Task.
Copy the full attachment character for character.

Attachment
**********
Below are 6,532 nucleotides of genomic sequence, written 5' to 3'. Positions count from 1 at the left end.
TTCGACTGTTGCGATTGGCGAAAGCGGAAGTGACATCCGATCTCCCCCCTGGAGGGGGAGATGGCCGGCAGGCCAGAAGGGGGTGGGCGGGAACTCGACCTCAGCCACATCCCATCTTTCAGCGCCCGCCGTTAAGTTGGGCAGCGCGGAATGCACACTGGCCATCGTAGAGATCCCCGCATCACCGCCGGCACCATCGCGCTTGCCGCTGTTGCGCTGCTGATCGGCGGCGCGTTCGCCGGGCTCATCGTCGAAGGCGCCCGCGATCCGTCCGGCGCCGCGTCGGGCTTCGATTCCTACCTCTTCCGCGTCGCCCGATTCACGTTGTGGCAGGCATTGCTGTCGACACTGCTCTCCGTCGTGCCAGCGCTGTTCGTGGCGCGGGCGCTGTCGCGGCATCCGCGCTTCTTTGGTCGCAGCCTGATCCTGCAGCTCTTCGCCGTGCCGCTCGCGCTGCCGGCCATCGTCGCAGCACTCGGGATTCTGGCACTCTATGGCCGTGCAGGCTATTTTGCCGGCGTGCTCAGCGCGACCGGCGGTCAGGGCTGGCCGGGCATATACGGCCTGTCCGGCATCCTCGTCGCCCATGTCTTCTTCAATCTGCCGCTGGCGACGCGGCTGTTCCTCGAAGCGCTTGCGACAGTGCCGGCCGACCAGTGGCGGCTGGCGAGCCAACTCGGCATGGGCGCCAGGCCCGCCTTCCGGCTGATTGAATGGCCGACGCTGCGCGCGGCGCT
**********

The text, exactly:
Below are 6,532 nucleotides of genomic sequence, written 5' to 3'. Positions count from 1 at the left end.
TTCGACTGTTGCGATTGGCGAAAGCGGAAGTGACATCCGATCTCCCCCCTGGAGGGGGAGATGGCCGGCAGGCCAGAAGGGGGTGGGCGGGAACTCGACCTCAGCCACATCCCATCTTTCAGCGCCCGCCGTTAAGTTGGGCAGCGCGGAATGCACACTGGCCATCGTAGAGATCCCCGCATCACCGCCGGCACCATCGCGCTTGCCGCTGTTGCGCTGCTGATCGGCGGCGCGTTCGCCGGGCTCATCGTCGAAGGCGCCCGCGATCCGTCCGGCGCCGCGTCGGGCTTCGATTCCTACCTCTTCCGCGTCGCCCGATTCACGTTGTGGCAGGCATTGCTGTCGACACTGCTCTCCGTCGTGCCAGCGCTGTTCGTGGCGCGGGCGCTGTCGCGGCATCCGCGCTTCTTTGGTCGCAGCCTGATCCTGCAGCTCTTCGCCGTGCCGCTCGCGCTGCCGGCCATCGTCGCAGCACTCGGGATTCTGGCACTCTATGGCCGTGCAGGCTATTTTGCCGGCGTGCTCAGCGCGACCGGCGGTCAGGGCTGGCCGGGCATATACGGCCTGTCCGGCATCCTCGTCGCCCATGTCTTCTTCAATCTGCCGCTGGCGACGCGGCTGTTCCTCGAAGCGCTTGCGACAGTGCCGGCCGACCAGTGGCGGCTGGCGAGCCAACTCGGCATGGGCGCCAGGCCCGCCTTCCGGCTGATTGAATGGCCGACGCTGCGCGCGGCGCT